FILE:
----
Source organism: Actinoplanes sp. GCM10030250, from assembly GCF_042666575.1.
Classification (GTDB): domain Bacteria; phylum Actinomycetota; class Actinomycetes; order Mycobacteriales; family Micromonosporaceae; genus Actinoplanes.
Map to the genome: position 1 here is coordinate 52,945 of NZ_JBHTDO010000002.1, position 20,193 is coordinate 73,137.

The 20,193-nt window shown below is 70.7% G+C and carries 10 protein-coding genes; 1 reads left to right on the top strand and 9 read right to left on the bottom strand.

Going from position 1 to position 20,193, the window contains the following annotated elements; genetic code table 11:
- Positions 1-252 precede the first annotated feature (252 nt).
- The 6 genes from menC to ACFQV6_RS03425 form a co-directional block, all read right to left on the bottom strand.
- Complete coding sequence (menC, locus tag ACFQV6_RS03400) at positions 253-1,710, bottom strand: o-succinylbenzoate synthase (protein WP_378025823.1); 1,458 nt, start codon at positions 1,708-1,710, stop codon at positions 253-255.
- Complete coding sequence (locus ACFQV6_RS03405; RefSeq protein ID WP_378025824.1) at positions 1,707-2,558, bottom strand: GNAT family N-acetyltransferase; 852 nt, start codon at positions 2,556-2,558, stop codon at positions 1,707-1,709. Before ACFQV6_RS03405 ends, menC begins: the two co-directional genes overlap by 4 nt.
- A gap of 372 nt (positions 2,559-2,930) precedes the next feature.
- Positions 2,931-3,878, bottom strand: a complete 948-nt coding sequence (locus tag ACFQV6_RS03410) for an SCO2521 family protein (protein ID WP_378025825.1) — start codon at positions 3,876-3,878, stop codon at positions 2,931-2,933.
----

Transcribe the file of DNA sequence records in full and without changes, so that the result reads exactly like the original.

Source organism: Actinoplanes sp. GCM10030250, from assembly GCF_042666575.1.
Classification (GTDB): domain Bacteria; phylum Actinomycetota; class Actinomycetes; order Mycobacteriales; family Micromonosporaceae; genus Actinoplanes.
Map to the genome: position 1 here is coordinate 52,945 of NZ_JBHTDO010000002.1, position 20,193 is coordinate 73,137.

The 20,193-nt window shown below is 70.7% G+C and carries 10 protein-coding genes; 1 reads left to right on the top strand and 9 read right to left on the bottom strand.

Going from position 1 to position 20,193, the window contains the following annotated elements; genetic code table 11:
- Positions 1-252 precede the first annotated feature (252 nt).
- The 6 genes from menC to ACFQV6_RS03425 form a co-directional block, all read right to left on the bottom strand.
- Complete coding sequence (menC, locus tag ACFQV6_RS03400) at positions 253-1,710, bottom strand: o-succinylbenzoate synthase (protein WP_378025823.1); 1,458 nt, start codon at positions 1,708-1,710, stop codon at positions 253-255.
- Complete coding sequence (locus ACFQV6_RS03405; RefSeq protein ID WP_378025824.1) at positions 1,707-2,558, bottom strand: GNAT family N-acetyltransferase; 852 nt, start codon at positions 2,556-2,558, stop codon at positions 1,707-1,709. Before ACFQV6_RS03405 ends, menC begins: the two co-directional genes overlap by 4 nt.
- A gap of 372 nt (positions 2,559-2,930) precedes the next feature.
- Positions 2,931-3,878, bottom strand: a complete 948-nt coding sequence (locus tag ACFQV6_RS03410) for an SCO2521 family protein (protein ID WP_378025825.1) — start codon at positions 3,876-3,878, stop codon at positions 2,931-2,933.